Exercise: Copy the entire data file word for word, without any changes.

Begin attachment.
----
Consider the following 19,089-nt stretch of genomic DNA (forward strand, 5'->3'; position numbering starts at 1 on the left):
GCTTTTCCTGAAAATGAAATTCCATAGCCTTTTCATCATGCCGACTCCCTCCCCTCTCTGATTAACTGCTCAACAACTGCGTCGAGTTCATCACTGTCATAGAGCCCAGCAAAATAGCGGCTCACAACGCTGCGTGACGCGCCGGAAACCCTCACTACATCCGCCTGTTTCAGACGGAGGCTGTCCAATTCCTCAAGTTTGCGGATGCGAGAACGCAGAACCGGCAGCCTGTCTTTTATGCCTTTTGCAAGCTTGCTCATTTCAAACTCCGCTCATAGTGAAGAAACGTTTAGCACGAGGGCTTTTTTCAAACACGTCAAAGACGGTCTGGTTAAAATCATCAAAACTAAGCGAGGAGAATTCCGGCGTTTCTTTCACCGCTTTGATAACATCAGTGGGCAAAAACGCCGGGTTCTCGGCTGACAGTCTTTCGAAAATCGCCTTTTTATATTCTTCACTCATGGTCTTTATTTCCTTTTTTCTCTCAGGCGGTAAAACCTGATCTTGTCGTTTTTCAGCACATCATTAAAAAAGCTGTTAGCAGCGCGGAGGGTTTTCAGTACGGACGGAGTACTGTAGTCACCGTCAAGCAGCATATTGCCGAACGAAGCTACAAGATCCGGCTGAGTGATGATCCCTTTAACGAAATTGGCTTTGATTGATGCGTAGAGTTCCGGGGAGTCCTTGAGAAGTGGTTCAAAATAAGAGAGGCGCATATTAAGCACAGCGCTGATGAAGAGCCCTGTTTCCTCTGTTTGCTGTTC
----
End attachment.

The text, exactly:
Consider the following 19,089-nt stretch of genomic DNA (forward strand, 5'->3'; position numbering starts at 1 on the left):
GCTTTTCCTGAAAATGAAATTCCATAGCCTTTTCATCATGCCGACTCCCTCCCCTCTCTGATTAACTGCTCAACAACTGCGTCGAGTTCATCACTGTCATAGAGCCCAGCAAAATAGCGGCTCACAACGCTGCGTGACGCGCCGGAAACCCTCACTACATCCGCCTGTTTCAGACGGAGGCTGTCCAATTCCTCAAGTTTGCGGATGCGAGAACGCAGAACCGGCAGCCTGTCTTTTATGCCTTTTGCAAGCTTGCTCATTTCAAACTCCGCTCATAGTGAAGAAACGTTTAGCACGAGGGCTTTTTTCAAACACGTCAAAGACGGTCTGGTTAAAATCATCAAAACTAAGCGAGGAGAATTCCGGCGTTTCTTTCACCGCTTTGATAACATCAGTGGGCAAAAACGCCGGGTTCTCGGCTGACAGTCTTTCGAAAATCGCCTTTTTATATTCTTCACTCATGGTCTTTATTTCCTTTTTTCTCTCAGGCGGTAAAACCTGATCTTGTCGTTTTTCAGCACATCATTAAAAAAGCTGTTAGCAGCGCGGAGGGTTTTCAGTACGGACGGAGTACTGTAGTCACCGTCAAGCAGCATATTGCCGAACGAAGCTACAAGATCCGGCTGAGTGATGATCCCTTTAACGAAATTGGCTTTGATTGATGCGTAGAGTTCCGGGGAGTCCTTGAGAAGTGGTTCAAAATAAGAGAGGCGCATATTAAGCACAGCGCTGATGAAGAGCCCTGTTTCCTCTGTTTGCTGTTC